Here's an easy case, using population data from the Gridded Population of the World dataset.

library(raster)
## Load the data
rr <-
raster("gpw_v4_population_density_adjusted_to_2015_unwpp_country_totals_rev11_2020_2pt5_min.asc")

## Display it!
image(rr)

Result of `image(rr)`.

But that wasn't any fun. Let's try again with something more complicated.

First, we'll download historical maximum temperature data from the easy-to-use IRI data library.

library(ncdf4)

## Load the data
nc <- nc_open("data.nc")
temp <- ncvar_get(nc, 'temp')

## Display it!
image(temp)

Result of `image(temp)`.

This is R's default way of showing matrices, with axes that go from 0 - 1. What's worse, the map is up-side-down, though it will take some staring to convince yourself ot this. The reason is that NetCDFs usually have the upper-left corner representing the extreme North-West. But R's image command shows the upper-left corner in the lower-left.

We are also going to plot the countries, so this is easier to interpret. And to do that, we need to rearrange the data so it goes from -180 to 180, rather than 0 to 360 as currently. Here's our second attempt:

## Extract the coordinate values
lon <- ncvar_get(nc, "X")
lat <- ncvar_get(nc, "Y")

## Rearrange longitude to go from -180 to 180
lon2 <- c(lon[lon >= 180] - 360, lon[lon < 180])
temp2 <- rbind(temp[lon >= 180,], temp[lon < 180,])

## Display it, with map!
library(maps)
image(lon2, rev(lat), temp2[,ncol(temp2):1])
map("world", add=T)

Result after `map(world)`.

Now, for our production-ready map, we're going to switch to ggplot2. In ggplot, all data needs to be as dataframes, so we need to convert the matrix into a dataframe (with melt) and the map into a dataframe (with map_data):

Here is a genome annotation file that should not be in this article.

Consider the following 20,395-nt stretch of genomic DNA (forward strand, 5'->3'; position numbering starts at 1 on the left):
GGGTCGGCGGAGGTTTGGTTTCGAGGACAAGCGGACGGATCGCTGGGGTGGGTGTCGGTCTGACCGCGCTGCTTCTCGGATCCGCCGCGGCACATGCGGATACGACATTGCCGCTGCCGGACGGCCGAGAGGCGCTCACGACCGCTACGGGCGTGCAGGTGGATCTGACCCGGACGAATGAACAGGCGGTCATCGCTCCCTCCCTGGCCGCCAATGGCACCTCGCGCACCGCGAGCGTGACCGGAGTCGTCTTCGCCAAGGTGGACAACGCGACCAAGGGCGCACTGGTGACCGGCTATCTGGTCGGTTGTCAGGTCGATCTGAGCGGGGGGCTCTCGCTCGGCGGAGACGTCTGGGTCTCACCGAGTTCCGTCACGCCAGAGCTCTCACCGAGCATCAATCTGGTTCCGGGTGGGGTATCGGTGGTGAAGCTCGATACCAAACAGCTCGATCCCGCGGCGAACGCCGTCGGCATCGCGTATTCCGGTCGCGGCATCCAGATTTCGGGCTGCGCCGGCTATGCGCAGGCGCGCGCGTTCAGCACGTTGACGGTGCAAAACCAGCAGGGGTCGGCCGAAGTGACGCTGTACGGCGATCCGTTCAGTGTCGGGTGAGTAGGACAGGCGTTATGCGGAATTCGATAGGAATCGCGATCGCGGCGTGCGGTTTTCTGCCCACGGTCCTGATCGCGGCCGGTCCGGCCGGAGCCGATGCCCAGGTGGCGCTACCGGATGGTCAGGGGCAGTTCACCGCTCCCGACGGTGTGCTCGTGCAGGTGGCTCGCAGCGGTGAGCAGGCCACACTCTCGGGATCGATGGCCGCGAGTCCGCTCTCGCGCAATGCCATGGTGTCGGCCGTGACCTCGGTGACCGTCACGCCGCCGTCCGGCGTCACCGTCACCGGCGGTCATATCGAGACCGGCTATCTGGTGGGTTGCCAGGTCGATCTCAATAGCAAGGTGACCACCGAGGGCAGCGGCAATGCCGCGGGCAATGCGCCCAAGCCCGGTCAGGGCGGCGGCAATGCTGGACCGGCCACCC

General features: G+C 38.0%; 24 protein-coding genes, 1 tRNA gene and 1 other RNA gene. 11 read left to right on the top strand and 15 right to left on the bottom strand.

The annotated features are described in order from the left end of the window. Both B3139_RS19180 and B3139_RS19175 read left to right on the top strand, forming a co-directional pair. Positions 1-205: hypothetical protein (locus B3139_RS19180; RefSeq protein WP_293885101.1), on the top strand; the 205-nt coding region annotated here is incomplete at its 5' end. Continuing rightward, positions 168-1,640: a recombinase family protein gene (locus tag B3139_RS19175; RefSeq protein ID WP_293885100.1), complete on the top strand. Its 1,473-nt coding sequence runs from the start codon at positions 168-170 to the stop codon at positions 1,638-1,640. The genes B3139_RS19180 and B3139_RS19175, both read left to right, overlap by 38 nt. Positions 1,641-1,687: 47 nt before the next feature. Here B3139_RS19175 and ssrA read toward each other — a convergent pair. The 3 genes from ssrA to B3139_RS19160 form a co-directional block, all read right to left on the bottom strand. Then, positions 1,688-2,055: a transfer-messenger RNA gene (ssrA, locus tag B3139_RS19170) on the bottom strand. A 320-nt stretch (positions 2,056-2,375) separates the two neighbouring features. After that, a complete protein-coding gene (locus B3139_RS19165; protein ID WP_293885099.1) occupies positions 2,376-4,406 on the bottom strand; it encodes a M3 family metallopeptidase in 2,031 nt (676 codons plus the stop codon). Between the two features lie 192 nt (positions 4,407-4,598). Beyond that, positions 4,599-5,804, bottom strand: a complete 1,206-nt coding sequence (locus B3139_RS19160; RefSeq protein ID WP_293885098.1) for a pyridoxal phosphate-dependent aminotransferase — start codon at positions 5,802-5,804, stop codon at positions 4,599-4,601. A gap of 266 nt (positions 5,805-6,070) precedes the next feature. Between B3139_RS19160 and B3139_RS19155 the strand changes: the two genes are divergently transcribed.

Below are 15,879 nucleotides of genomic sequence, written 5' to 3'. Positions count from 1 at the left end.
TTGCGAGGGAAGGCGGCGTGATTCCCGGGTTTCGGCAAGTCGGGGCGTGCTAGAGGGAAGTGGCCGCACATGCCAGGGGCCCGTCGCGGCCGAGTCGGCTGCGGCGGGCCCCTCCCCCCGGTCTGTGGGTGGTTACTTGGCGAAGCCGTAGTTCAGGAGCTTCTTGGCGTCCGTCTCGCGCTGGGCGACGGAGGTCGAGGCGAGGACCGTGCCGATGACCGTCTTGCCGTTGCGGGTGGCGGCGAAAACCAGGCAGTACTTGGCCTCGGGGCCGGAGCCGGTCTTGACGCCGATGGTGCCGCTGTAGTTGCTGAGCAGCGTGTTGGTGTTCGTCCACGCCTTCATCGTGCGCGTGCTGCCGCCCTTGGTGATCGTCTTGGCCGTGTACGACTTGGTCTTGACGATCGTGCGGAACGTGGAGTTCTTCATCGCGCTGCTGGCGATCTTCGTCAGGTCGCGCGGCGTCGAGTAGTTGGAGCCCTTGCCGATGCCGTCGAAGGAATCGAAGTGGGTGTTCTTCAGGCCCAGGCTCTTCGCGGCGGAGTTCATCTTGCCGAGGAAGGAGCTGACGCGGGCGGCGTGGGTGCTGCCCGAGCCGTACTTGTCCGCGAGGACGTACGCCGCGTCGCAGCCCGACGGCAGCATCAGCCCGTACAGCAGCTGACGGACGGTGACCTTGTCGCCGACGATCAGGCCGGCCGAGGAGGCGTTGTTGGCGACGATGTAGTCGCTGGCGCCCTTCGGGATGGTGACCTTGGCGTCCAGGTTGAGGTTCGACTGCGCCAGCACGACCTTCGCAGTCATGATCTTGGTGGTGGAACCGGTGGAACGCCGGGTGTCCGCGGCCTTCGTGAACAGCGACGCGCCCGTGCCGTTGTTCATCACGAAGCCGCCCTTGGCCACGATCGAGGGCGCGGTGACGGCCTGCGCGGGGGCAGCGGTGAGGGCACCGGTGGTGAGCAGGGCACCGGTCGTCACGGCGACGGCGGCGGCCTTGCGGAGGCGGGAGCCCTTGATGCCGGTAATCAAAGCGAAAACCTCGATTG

## Convert temp2 to a dataframe
library(reshape2)
rownames(temp2) <- lon2
colnames(temp2) <- lat
temp3 <- melt(temp2, varnames=c('lon', 'lat'))

## Convert world map to a dataframe
library(ggmap)
world <- map_data("world")

## Plot everything
ggplot() +
    geom_raster(data=temp3, aes(x=lon, y=lat, fill=value)) +
    geom_polygon(data=world, aes(x=long, y=lat, group=group), colour='black', fill=NA)

Result after `ggplot`.

And now we're ready to production-ready graph. The biggest change will be the addition of a map projection. You'll want to choose your projection carefully, since people are bound to judge you for it.

Considerations for projections. Source: XKCD 977.

Using the projection, we can now make the final version of this figure. Note that you will need to use geom_tile rather than geom_raster when plotting grids over projections, and this can be quite a bit slower. I also use a color palette from ColorBrewer, an excellent resource for choosing colors.

library(RColorBrewer)
ggplot() +
    geom_tile(data=temp3, aes(x=lon, y=lat, fill=value - 273.15)) +
    geom_polygon(data=world, aes(x=long, y=lat, group=group), colour='black', fill=NA, lwd=.2) +
    coord_map(projection="mollweide", ylim=c(-65, 65)) + xlim(-180, 180) +
    theme_light() + theme(panel.ontop=TRUE, panel.background=element_blank()) +
    xlab(NULL) + ylab(NULL) + scale_fill_distiller(name="Average\nMax T.", palette="YlOrRd", direction=1) +
    theme(legend.justification=c(0,0), legend.position=c(.01,.01))

Result after `ggplot`.